James Knightley, chief international economist at ING, notes that the UK government borrowing increased more than expected in June thanks to both higher spending and weaker tax revenues.
“In fact, this is the largest June budget deficit for four years and is nearly twice as big as what economists expected. Excluding banking groups, public sector net borrowing came in at £7.2bn and although the May deficit was revised down, cumulative borrowing for fiscal year 2019/2020 is £17.9bn - tracking nearly one third, or £4.5bn above the same period for fiscal year 2018/19.”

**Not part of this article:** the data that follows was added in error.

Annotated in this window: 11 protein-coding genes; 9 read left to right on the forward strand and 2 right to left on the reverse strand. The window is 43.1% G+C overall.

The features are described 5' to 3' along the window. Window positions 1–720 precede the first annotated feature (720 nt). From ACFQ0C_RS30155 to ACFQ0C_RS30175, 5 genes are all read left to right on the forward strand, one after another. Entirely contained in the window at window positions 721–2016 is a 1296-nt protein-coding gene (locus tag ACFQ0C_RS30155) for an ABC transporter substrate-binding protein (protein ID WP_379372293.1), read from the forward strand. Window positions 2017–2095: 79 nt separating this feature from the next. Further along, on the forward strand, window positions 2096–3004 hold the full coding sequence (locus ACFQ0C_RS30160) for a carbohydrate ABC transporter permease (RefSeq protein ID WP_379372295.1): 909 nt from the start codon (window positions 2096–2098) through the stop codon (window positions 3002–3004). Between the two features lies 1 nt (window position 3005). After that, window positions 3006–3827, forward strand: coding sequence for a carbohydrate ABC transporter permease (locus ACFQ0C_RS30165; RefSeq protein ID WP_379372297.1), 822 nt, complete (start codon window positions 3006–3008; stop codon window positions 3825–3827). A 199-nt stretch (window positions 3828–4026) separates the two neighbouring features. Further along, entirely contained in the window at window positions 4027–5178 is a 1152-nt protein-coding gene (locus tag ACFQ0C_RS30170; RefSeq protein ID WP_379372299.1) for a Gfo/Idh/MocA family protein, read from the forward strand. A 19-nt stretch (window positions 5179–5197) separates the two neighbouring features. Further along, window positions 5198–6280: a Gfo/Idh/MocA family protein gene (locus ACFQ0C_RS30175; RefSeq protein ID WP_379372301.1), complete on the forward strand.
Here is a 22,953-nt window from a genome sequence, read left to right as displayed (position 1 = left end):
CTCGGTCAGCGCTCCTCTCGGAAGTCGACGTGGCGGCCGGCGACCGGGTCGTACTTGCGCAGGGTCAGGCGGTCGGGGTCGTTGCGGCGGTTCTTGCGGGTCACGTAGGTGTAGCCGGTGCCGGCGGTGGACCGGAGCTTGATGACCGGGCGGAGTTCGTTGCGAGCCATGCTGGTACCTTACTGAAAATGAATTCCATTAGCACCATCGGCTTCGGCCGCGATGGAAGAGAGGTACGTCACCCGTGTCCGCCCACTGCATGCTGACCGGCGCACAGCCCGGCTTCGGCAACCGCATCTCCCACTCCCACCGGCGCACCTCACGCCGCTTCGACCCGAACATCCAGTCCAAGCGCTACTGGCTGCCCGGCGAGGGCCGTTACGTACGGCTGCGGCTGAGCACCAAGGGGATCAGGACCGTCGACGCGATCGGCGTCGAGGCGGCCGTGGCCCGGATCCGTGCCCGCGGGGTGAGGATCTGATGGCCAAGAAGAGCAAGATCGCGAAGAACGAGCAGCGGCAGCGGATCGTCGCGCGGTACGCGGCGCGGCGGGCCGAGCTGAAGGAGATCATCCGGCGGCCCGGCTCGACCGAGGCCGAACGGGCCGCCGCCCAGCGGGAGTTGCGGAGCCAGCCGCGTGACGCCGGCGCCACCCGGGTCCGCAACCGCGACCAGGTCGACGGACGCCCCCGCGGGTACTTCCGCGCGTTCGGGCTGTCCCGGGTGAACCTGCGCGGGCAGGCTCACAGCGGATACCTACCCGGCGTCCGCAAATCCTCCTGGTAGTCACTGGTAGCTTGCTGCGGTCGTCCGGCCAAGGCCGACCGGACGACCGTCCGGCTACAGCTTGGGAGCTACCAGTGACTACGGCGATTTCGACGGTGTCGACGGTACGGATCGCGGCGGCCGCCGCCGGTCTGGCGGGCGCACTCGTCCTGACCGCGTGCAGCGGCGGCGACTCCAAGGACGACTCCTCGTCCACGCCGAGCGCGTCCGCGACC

“The details show spending was up 7.2% year on year due to more outlays, but also higher borrowing costs. Rising retail price inflation has meant the interest paid on index-linked gilts has risen. Unfortunately, receipts rose just 1.5% YoY with corporation tax revenues actually falling, which underlines the rather weak state of the UK economy right now.”
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